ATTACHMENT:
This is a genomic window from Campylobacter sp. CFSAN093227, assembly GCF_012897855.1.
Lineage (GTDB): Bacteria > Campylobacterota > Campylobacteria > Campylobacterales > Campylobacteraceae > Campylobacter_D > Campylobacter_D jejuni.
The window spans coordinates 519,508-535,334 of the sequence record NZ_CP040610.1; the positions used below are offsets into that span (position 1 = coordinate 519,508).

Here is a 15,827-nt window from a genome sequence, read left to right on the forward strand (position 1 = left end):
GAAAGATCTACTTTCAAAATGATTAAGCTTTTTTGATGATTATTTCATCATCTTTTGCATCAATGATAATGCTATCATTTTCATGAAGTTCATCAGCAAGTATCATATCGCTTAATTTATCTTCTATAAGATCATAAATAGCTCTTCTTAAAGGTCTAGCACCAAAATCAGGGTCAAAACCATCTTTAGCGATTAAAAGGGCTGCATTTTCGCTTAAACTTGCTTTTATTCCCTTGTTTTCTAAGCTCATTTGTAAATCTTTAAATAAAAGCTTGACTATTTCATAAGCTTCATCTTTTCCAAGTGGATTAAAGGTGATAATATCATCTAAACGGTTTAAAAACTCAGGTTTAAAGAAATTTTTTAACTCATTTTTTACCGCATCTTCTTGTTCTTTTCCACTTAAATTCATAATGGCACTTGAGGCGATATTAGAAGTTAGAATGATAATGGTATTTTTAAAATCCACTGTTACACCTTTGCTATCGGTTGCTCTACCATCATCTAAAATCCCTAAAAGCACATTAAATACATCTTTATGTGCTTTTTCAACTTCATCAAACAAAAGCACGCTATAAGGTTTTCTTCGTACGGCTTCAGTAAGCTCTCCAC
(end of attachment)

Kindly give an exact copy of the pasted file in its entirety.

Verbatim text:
This is a genomic window from Campylobacter sp. CFSAN093227, assembly GCF_012897855.1.
Lineage (GTDB): Bacteria > Campylobacterota > Campylobacteria > Campylobacterales > Campylobacteraceae > Campylobacter_D > Campylobacter_D jejuni.
The window spans coordinates 519,508-535,334 of the sequence record NZ_CP040610.1; the positions used below are offsets into that span (position 1 = coordinate 519,508).

Here is a 15,827-nt window from a genome sequence, read left to right on the forward strand (position 1 = left end):
GAAAGATCTACTTTCAAAATGATTAAGCTTTTTTGATGATTATTTCATCATCTTTTGCATCAATGATAATGCTATCATTTTCATGAAGTTCATCAGCAAGTATCATATCGCTTAATTTATCTTCTATAAGATCATAAATAGCTCTTCTTAAAGGTCTAGCACCAAAATCAGGGTCAAAACCATCTTTAGCGATTAAAAGGGCTGCATTTTCGCTTAAACTTGCTTTTATTCCCTTGTTTTCTAAGCTCATTTGTAAATCTTTAAATAAAAGCTTGACTATTTCATAAGCTTCATCTTTTCCAAGTGGATTAAAGGTGATAATATCATCTAAACGGTTTAAAAACTCAGGTTTAAAGAAATTTTTTAACTCATTTTTTACCGCATCTTCTTGTTCTTTTCCACTTAAATTCATAATGGCACTTGAGGCGATATTAGAAGTTAGAATGATAATGGTATTTTTAAAATCCACTGTTACACCTTTGCTATCGGTTGCTCTACCATCATCTAAAATCCCTAAAAGCACATTAAATACATCTTTATGTGCTTTTTCAACTTCATCAAACAAAAGCACGCTATAAGGTTTTCTTCGTACGGCTTCAGTAAGCTCTCCAC